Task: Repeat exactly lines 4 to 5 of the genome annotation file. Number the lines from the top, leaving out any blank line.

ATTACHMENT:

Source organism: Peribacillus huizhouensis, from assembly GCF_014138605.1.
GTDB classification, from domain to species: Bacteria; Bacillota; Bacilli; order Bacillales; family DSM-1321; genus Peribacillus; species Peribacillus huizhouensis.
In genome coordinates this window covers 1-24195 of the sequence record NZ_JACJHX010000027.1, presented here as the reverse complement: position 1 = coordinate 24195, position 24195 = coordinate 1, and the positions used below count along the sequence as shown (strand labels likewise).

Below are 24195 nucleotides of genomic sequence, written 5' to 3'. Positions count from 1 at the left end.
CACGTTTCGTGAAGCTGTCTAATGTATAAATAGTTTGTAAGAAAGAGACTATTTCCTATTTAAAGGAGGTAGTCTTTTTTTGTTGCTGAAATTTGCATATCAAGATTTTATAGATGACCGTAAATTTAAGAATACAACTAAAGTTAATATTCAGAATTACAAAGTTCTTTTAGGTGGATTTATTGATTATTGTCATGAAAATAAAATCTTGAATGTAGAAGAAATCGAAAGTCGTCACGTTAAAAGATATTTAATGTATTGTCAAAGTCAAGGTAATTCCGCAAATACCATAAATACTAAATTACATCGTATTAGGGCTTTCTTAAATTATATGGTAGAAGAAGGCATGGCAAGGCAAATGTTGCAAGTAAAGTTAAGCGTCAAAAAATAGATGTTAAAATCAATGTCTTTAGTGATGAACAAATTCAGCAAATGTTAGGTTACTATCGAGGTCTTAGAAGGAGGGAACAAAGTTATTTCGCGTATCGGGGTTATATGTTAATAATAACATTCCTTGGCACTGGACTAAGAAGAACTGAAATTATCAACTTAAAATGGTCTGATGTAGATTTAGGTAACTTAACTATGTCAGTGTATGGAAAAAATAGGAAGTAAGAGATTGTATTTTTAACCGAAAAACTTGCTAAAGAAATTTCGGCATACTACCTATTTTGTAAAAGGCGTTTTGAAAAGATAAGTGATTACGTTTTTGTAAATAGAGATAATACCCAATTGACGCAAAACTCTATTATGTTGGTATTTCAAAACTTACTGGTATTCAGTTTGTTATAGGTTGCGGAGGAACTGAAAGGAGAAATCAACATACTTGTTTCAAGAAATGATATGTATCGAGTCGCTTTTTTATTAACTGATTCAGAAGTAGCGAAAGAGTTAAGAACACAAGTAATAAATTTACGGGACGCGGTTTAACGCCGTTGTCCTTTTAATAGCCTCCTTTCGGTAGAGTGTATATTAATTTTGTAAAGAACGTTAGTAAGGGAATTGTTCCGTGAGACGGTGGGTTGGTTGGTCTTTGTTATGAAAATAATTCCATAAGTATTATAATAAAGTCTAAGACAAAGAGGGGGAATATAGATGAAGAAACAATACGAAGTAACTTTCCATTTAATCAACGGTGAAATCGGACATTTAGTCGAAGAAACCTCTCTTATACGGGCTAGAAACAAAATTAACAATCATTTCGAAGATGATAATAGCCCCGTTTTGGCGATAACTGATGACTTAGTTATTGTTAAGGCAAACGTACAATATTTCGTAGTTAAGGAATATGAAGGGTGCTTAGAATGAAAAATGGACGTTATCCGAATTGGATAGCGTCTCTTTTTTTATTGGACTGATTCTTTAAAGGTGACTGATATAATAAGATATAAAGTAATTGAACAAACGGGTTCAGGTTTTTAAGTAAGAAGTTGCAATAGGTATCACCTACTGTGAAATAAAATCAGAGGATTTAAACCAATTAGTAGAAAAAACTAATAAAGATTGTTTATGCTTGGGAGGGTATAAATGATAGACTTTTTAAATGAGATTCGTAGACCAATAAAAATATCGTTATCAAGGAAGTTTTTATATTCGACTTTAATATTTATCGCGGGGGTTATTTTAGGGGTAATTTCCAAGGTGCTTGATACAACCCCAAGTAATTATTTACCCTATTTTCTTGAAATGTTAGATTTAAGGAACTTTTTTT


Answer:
Below are 24195 nucleotides of genomic sequence, written 5' to 3'. Positions count from 1 at the left end.
CACGTTTCGTGAAGCTGTCTAATGTATAAATAGTTTGTAAGAAAGAGACTATTTCCTATTTAAAGGAGGTAGTCTTTTTTTGTTGCTGAAATTTGCATATCAAGATTTTATAGATGACCGTAAATTTAAGAATACAACTAAAGTTAATATTCAGAATTACAAAGTTCTTTTAGGTGGATTTATTGATTATTGTCATGAAAATAAAATCTTGAATGTAGAAGAAATCGAAAGTCGTCACGTTAAAAGATATTTAATGTATTGTCAAAGTCAAGGTAATTCCGCAAATACCATAAATACTAAATTACATCGTATTAGGGCTTTCTTAAATTATATGGTAGAAGAAGGCATGGCAAGGCAAATGTTGCAAGTAAAGTTAAGCGTCAAAAAATAGATGTTAAAATCAATGTCTTTAGTGATGAACAAATTCAGCAAATGTTAGGTTACTATCGAGGTCTTAGAAGGAGGGAACAAAGTTATTTCGCGTATCGGGGTTATATGTTAATAATAACATTCCTTGGCACTGGACTAAGAAGAACTGAAATTATCAACTTAAAATGGTCTGATGTAGATTTAGGTAACTTAACTATGTCAGTGTATGGAAAAAATAGGAAGTAAGAGATTGTATTTTTAACCGAAAAACTTGCTAAAGAAATTTCGGCATACTACCTATTTTGTAAAAGGCGTTTTGAAAAGATAAGTGATTACGTTTTTGTAAATAGAGATAATACCCAATTGACGCAAAACTCTATTATGTTGGTATTTCAAAACTTACTGGTATTCAGTTTGTTATAGGTTGCGGAGGAACTGAAAGGAGAAATCAACATACTTGTTTCAAGAAATGATATGTATCGAGTCGCTTTTTTATTAACTGATTCAGAAGTAGCGAAAGAGTTAAGAACACAAGTAATAAATTTACGGGACGCGGTTTAACGCCGTTGTCCTTTTAATAGCCTCCTTTCGGTAGAGTGTATATTAATTTTGTAAAGAACGTTAGTAAGGGAATTGTTCCGTGAGACGGTGGGTTGGTTGGTCTTTGTTATGAAAATAATTCCATAAGTATTATAATAAAGTCTAAGACAAAGAGGGGGAATATAGATGAAGAAACAATACGAAGTAACTTTCCATTTAATCAACGGTGAAATCGGACATTTAGTCGAAGAAACCTCTCTTATACGGGCTAGAAACAAAATTAACAATCATTTCGAAGATGATAATAGCCCCGTTTTGGCGATAACTGATGACTTAGTTATTGTTAAGGCAAACGTACAATATTTCGTAGTTAAGGAATATGAAGGGTGCTTAGAATGAAAAATGGACGTTATCCGAATTGGATAGCGTCTCTTTTTTTATTGGACTGATTCTTTAAAGGTGACTGATATAATAAGATATAAAGTAATTGAACAAACGGGTTCAGGTTTTTAAGTAAGAAGTTGCAATAGGTATCACCTACTGTGAAATAAAATCAGAGGATTTAAACCAATTAGTAGAAAAAACTAATAAAGATTGTTTATGCTTGGGAGGGTATAAATGATAGACTTTTTAAATGAGATTCGTAGACCAATAAAAATATCGTTATCAAGGAAGTTTTTATATTCGACTTTAATATTTATCGCGGGGGTTATTTTAGGGGTAATTTCCAAGGTGCTTGATACAACCCCAAGTAATTATTTACCCTATTTTCTTGAAATGTTAGATTTAAGGAACTTTTTTT